I caution readers to not give collection agents account numbers and authorization to transfer funds directly from the consumer's account. I have received messages from consumers who have given this information to collection agents, and either through incompetence or malevolence have deducted more from the readers' accounts than the amount agreed upon. That is not to suggest that the collection agent here is unscrupulous, but a wire transfer offers no benefits to the consumer and exposes them to risk unnecessarily. Therefore, the safest course of action is to send the collection agent a paper check.

Approval of Terms

You mentioned the collection agent is "Nationwide." There are several collection agencies with that term in their names. If the collection agent is "Nationwide Credit Corp." then according to its Web site, this collection agent operates on a contingency basis. This means it is paid only if it collects funds from the consumer, and gets nothing if it makes no recovery. I am not privy to its contracts, but it is logical to assume that a collection agent in this type of fee arrangement would require the approval of the original creditor before accepting anything less than the face value of the debt.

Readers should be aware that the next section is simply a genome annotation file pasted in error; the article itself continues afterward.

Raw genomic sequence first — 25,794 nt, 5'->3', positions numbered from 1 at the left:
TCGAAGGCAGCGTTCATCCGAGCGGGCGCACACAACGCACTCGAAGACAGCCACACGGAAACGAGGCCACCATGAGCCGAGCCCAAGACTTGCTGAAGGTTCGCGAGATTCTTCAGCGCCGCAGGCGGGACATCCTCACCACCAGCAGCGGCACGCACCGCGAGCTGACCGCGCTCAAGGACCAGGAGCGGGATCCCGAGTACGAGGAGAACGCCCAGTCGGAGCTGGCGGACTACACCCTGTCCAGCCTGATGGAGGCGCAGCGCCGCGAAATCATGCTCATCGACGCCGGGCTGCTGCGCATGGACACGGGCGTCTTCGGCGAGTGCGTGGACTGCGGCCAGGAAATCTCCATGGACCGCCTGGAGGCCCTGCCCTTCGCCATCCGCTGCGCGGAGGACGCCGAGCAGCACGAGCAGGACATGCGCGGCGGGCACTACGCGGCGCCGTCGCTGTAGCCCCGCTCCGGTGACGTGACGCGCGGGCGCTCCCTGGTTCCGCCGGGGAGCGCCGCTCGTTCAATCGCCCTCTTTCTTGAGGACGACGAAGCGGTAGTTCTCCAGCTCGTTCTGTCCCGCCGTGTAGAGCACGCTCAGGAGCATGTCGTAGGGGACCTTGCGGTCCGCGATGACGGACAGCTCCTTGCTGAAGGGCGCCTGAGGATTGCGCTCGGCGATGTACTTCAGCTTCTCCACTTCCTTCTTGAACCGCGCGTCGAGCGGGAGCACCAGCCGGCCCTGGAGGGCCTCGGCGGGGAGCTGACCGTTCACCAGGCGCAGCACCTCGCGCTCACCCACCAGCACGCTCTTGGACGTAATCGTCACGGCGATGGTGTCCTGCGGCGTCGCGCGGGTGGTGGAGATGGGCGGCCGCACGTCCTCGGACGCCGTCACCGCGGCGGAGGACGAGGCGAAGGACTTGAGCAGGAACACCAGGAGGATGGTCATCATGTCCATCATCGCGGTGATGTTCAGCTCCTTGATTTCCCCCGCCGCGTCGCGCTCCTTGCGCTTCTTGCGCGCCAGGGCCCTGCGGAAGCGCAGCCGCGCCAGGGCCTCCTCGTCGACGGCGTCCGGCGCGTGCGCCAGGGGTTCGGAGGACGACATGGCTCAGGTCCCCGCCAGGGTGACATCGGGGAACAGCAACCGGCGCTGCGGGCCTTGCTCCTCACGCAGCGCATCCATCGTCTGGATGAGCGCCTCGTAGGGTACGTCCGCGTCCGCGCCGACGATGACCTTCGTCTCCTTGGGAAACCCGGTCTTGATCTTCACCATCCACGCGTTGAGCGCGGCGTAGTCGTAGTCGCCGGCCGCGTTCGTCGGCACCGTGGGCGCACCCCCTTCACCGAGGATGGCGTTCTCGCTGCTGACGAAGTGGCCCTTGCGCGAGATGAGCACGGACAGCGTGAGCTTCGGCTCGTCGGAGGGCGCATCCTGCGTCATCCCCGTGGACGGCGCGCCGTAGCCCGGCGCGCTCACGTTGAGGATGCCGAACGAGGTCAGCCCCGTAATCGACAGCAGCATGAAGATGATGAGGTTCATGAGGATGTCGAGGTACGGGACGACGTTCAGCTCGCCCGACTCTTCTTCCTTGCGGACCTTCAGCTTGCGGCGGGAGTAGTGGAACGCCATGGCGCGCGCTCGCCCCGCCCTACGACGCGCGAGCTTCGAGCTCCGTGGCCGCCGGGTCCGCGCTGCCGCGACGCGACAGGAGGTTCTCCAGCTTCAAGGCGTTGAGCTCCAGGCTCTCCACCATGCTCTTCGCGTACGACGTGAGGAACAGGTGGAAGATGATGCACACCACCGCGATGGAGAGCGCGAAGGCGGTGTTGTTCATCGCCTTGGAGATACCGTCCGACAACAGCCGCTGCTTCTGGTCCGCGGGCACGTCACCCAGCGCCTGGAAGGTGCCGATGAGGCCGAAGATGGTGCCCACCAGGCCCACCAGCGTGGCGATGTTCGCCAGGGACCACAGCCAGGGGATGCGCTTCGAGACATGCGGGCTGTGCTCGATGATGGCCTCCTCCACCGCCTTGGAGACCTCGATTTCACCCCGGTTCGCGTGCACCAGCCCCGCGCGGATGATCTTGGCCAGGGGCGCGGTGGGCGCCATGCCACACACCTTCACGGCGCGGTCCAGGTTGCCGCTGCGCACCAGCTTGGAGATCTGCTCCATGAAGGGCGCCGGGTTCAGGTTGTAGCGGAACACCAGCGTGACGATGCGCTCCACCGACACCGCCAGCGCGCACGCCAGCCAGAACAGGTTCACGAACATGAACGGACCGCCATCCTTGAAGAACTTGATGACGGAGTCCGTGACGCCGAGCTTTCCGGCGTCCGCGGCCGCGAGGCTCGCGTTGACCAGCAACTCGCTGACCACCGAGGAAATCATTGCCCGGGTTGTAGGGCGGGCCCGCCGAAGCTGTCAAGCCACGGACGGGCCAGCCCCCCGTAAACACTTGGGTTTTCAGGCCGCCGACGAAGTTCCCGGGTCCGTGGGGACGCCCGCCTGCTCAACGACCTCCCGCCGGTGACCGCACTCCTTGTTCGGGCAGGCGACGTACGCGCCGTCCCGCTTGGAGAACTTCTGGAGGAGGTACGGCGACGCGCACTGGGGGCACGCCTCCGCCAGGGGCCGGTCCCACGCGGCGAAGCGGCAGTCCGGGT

It is also logical to assume that if a creditor is willing to accept anything less than the full balance due, that it would want to know that it is forgiving debt to a truly distressed consumer, and not someone who is sitting on a pile of cash and out of miserliness refuses to pay their entire debt.

Negotiating tactics

Review the Bills.com resource Negotiating debt to learn more about tactics and techniques for dealing with collection agents.

You are wise to insist the debt collector put the terms and conditions of the settlement in writing.

Regarding the April 30 deadline, the only reasonable explanation I can fathom for it is that the call center and customer service representative have an incentive or bonus in store if they achieve a certain number or amount of settlements by the end of the month. I can see no legal or business reason for such a deadline.

If you cannot reach an acceptable settlement amount with the collection agent, or if you do not have a lump-sum available to pay a settlement immediately, consider hiring a debt settlement company to do the heavy lifting for you. For a no-cost quote from a pre-screened service provider, visit the Bills.com debt saving center.

I hope this information helps you Find. Learn & Save.

Best,

Bill

Bills.com

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7 Comments

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  • DD